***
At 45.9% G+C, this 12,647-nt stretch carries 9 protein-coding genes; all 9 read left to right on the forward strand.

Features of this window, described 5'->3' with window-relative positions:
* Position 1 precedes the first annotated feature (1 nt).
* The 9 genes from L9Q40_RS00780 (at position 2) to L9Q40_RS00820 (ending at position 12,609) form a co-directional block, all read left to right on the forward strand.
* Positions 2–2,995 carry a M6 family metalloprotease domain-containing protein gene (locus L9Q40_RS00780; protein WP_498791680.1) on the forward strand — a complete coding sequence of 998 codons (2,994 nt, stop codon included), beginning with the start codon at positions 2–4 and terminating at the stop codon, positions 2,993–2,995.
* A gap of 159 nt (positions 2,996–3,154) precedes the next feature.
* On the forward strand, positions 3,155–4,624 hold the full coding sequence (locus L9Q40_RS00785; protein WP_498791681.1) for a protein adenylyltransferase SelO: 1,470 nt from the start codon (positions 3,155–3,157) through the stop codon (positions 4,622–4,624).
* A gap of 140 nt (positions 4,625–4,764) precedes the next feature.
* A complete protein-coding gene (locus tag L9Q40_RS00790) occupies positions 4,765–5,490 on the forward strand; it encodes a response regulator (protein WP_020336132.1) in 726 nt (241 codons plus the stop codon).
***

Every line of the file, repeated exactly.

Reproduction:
At 45.9% G+C, this 12,647-nt stretch carries 9 protein-coding genes; all 9 read left to right on the forward strand.

Features of this window, described 5'->3' with window-relative positions:
* Position 1 precedes the first annotated feature (1 nt).
* The 9 genes from L9Q40_RS00780 (at position 2) to L9Q40_RS00820 (ending at position 12,609) form a co-directional block, all read left to right on the forward strand.
* Positions 2–2,995 carry a M6 family metalloprotease domain-containing protein gene (locus L9Q40_RS00780; protein WP_498791680.1) on the forward strand — a complete coding sequence of 998 codons (2,994 nt, stop codon included), beginning with the start codon at positions 2–4 and terminating at the stop codon, positions 2,993–2,995.
* A gap of 159 nt (positions 2,996–3,154) precedes the next feature.
* On the forward strand, positions 3,155–4,624 hold the full coding sequence (locus L9Q40_RS00785; protein WP_498791681.1) for a protein adenylyltransferase SelO: 1,470 nt from the start codon (positions 3,155–3,157) through the stop codon (positions 4,622–4,624).
* A gap of 140 nt (positions 4,625–4,764) precedes the next feature.
* A complete protein-coding gene (locus tag L9Q40_RS00790) occupies positions 4,765–5,490 on the forward strand; it encodes a response regulator (protein WP_020336132.1) in 726 nt (241 codons plus the stop codon).